Plett’s own Mennonite background appears a lot in her work and during this section I thought again of “Obsolution.” Briefly mentioned in the story’s third part is the fact that Iris was raised Mennonite. She’s on the train with David on their way to New York and she begins teaching him a card game. Because of my own Canadian girlfriend with a Mennonite background, I know this game to be Dutch Blitz. Iris has the same upbringing as Gemma who has the same upbringing as a cis woman who makes me feel settled in my body in ways I’d only dreamed. The cultures that raise us and the stories they tell inform who we are — but they don’t have to decide who we become. They can provide explanations — even excuses — but they don’t have to determine our limits.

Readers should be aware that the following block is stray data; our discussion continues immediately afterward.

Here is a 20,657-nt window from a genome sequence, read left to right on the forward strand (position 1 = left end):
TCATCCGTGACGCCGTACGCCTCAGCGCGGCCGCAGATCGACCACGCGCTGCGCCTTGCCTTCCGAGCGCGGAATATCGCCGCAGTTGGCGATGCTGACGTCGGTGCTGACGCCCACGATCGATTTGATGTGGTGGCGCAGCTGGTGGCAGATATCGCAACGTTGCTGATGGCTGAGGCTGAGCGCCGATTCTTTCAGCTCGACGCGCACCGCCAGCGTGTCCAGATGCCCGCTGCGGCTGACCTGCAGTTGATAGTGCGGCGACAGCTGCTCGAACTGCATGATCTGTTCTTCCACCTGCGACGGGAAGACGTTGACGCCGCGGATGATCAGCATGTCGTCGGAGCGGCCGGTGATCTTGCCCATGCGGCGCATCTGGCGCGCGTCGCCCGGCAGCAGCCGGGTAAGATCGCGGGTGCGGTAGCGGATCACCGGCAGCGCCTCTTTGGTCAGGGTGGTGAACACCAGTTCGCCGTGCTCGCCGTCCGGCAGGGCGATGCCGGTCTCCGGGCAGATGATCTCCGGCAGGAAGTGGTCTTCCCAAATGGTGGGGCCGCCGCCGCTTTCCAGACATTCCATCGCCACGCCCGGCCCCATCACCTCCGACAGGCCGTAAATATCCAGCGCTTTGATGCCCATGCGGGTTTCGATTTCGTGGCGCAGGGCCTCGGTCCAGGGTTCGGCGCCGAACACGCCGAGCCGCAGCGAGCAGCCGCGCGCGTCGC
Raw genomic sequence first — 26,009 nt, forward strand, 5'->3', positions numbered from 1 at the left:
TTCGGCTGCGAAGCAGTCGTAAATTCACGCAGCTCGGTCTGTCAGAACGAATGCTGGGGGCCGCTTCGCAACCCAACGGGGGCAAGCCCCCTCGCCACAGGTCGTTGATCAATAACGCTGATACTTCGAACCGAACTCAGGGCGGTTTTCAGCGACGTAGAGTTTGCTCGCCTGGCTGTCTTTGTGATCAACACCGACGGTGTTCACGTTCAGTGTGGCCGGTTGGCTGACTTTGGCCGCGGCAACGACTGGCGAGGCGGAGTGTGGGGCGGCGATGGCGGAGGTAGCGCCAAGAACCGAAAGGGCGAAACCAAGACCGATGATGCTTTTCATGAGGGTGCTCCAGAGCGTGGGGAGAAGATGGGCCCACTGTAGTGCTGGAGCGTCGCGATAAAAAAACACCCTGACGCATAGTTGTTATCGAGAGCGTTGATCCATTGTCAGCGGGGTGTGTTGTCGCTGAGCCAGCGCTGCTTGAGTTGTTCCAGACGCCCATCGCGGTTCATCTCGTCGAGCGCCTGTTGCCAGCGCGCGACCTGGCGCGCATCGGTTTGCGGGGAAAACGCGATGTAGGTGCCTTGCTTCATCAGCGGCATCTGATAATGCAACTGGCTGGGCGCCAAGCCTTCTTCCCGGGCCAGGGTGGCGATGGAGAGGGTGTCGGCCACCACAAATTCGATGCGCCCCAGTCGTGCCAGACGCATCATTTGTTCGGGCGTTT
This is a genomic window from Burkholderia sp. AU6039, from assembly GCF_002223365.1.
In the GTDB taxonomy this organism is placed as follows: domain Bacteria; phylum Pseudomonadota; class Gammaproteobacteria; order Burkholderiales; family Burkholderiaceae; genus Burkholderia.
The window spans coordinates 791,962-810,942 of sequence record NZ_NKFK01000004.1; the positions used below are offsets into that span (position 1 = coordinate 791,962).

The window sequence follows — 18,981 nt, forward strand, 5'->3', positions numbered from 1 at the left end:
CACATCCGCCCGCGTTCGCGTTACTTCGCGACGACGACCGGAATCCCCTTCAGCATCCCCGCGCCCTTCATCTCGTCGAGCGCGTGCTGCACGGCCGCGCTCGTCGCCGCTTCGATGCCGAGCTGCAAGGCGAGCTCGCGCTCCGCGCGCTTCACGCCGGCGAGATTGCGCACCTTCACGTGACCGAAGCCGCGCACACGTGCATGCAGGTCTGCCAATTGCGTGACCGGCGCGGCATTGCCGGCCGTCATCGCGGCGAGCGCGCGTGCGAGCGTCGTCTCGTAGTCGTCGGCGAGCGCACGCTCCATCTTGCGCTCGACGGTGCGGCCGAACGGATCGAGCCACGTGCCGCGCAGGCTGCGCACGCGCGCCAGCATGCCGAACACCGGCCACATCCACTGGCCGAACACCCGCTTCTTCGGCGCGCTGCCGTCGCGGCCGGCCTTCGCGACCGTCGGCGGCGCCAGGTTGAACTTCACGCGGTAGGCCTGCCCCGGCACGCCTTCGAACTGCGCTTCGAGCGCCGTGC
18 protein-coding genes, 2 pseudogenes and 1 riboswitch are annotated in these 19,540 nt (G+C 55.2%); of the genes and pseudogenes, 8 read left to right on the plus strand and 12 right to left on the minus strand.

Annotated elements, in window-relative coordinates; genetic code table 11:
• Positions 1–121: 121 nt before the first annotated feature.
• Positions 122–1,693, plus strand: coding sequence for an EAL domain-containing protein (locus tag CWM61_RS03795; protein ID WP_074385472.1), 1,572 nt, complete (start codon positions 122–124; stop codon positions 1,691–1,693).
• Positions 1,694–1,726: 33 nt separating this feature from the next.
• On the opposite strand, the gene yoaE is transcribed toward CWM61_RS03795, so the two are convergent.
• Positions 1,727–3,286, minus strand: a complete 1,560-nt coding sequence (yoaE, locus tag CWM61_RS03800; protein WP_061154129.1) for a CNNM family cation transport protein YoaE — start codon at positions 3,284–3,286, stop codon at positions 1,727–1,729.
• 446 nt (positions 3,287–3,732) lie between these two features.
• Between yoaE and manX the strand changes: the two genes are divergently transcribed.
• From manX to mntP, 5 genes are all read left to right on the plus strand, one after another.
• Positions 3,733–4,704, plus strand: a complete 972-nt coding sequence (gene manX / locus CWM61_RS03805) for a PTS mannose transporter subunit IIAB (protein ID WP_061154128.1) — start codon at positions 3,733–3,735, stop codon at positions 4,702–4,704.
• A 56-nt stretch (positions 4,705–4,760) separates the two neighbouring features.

I started by saying this is a collection of love stories, but it’s also a collection of forgiveness stories. With just one novel and two short story collections, Casey Plett has become one of my favorite writers, but I find her work triggering in the most literal sense. I read “Enough Trouble” filled with dread, as this moment of escape for Gemma was soon to end. But then Plett surprised me. Ava forgives her. She asks her to stay. And Gemma decides to stay. And Gemma decides to maybe quit drinking. And Gemma decides to maybe forgive herself.
While they’re eating the traditional Mennonite meal, Gemma thinks of a story her grandmother often told. During the Russian revolution, Gemma’s great-great grandmother burned bugs off the coats of soldiers who were letting her starve. “But of her grandmother’s story,” Plett writes. “The point to Gemma was this: Once they were over here, kindly taking the soldiers coats were the tales her people chose to tell. They had a smorgasbord of narratives available. That was the one everyone wanted.”